Like many people in this country these days, Mill Valley resident Helen Katz isn’t happy with her elected officials. But while most disgruntled citizens are directing their vitriol at federal lawmakers in Washington, D.C., Katz is more focused on those lawmakers in her own backyard.
Katz, a lung cancer survivor in her mid-60s who lives in a multi-unit building, said she was appalled to find out that her hometown received an F for the in the annual State of Tobacco Control Report, the American Lung Association analysis of tobacco control laws across the country. Those laws generally focus on minimizing people’s exposure to secondhand smoke. The city of Mill Valley last updated its smoking ordinances in 1992.
“I’d like to see intelligence,” said Katz, who is very sensitive to secondhand smoke and struggled for years with a neighbor whose boyfriend smoked. “We are living in one of the richest and best educated counties in the country and I would like to see our leaders reflect our population. I would like to think that they are a cut above Washington.”
In October 2010, the . But those efforts stalled because of concerns about the complexities of regulating multi-unit buildings.
Mayor Garry Lion said that while there is support on the council for local laws dealing with smoking in public places like or in lines for places like ATMs. But that issue was placed on the backburner in 2011 as City Hall focused on issues such as the and the to pay for the city’s decades-old sewer infrastructure.
“The general feeling of councilmembers was that this wasn’t a hot item so we didn’t address it immediately,” Lion said. “But I am wholeheartedly in favor of it and I’ll be pushing for it.”
Katz, a former smoker herself who said she now gets headaches when she’s exposed to secondhand smoke, said “divine intervention” rescued her when local laws could not help. She declined to name the complex for this story but said it is technically a no-smoking complex, with renters verbally agreeing not to smoke.
Those agreements weren’t really enforced, she said, particularly because many elderly tenants had been there for decades and the no-smoking agreement didn’t apply to those not on the lease.
Without laws on the books to bolster the complex’s informal smoking ban, Katz made little headway in her efforts to get her neighbor’s boyfriend to stop smoking in the unit adjacent to hers.
“It was a big loophole and I was getting nowhere,” she said.
But in a move that Katz attributed to “divine intervention,” the couple eventually broke up, and the smoking boyfriend didn’t return. She said the owners have made strides in recent months to post No Smoking placards on each building and more strictly police smoking once long-term tenants who are smokers move out.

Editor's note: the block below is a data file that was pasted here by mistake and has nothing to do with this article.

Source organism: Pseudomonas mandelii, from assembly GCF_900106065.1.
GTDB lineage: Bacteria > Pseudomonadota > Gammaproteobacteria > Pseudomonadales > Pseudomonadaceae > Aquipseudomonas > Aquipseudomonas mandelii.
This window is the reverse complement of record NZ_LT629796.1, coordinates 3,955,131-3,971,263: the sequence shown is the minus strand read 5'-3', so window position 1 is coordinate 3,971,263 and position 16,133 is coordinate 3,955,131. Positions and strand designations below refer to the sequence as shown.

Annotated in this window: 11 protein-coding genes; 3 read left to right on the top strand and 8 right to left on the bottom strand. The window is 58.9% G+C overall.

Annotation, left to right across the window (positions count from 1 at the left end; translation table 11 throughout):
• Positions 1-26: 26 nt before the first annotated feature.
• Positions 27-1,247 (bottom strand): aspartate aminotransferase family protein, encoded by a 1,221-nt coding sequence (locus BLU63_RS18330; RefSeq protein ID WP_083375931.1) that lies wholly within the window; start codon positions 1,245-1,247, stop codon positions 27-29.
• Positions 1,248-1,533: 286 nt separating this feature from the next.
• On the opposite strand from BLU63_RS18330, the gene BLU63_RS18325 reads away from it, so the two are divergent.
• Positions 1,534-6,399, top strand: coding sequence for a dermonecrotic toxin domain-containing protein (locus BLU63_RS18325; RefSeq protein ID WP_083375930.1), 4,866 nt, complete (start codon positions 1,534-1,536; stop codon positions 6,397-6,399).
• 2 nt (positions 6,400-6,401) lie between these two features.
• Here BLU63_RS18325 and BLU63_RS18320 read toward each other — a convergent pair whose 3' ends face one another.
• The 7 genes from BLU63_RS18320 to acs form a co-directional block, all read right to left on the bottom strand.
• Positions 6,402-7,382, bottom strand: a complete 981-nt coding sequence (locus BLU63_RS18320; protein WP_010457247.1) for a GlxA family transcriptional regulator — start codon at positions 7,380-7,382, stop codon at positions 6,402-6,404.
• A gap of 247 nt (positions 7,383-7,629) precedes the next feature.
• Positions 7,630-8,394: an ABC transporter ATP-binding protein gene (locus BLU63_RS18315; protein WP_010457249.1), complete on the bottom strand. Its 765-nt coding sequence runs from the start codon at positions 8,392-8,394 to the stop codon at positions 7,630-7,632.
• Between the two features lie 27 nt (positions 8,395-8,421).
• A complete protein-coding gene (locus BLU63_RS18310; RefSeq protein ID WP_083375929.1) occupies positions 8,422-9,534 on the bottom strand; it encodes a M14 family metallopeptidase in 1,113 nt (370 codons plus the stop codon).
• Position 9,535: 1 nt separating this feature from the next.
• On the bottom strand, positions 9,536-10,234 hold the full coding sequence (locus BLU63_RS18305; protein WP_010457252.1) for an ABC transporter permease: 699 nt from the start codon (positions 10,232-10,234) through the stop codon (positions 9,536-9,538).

“That was the way they decided to handle the issue - they couldn’t have a blanket policy,” she said. “If the property owners aren’t being supported at the local level there’s only so much they can do.”
Pam Granger, the association’s tobacco programs manager for the North Bay area, said, "Both the municipality or property owners could regulate smoking on their premises, but they often don’t, either because they don’t realize they can or are afraid of pushback and want the city to support them."
Marin County was once a pioneer in California when it came to laws requiring smoke-free workplaces. But Granger said she understood that because state and county laws have made significant strides in recent years, and because smokers only make around 7 percent of the population in health-conscious Marin, local officials might feel like the problem is being addressed sufficiently.
“Sometimes I hear, ‘It’s not an issue in our town,’ and I have to say that clean and healthy air is an issue in every town, especially ones with high concentrations of kids and elderly people (like Mill Valley),” she said. “I guarantee you that the same family that lives in an apartment in Mill Valley has the same concerns as the people do in Larkspur.”
One of Mill Valley’s neighbors to the north saw the biggest improvement from 2010 to 2011, according to the report, jumping from an F to B. Larkspur matched Novato for the highest grade in the county. The two are the only cities in Marin to outlaw smoking in apartment and condominiums with shared walls like where Katz lives. The Marin County Board of Supervisors is considering a similar ordinance this year that would regulate unincorporated Marin, including Strawberry and Tam and Homestead valleys.
Mill Valley was among four cities to get an F in the study, along with Belvedere, Corte Madera and Sausalito.
But Granger said despite garnering an F for three years in a row, Mill Valley can follow the lead of Novato and Larkspur quickly if it wants to do so.
“Passing secondhand smoke laws are the single biggest thing that can be done for public health,” she said. “Mill Valley is poised for greatness - they just don’t know it yet.”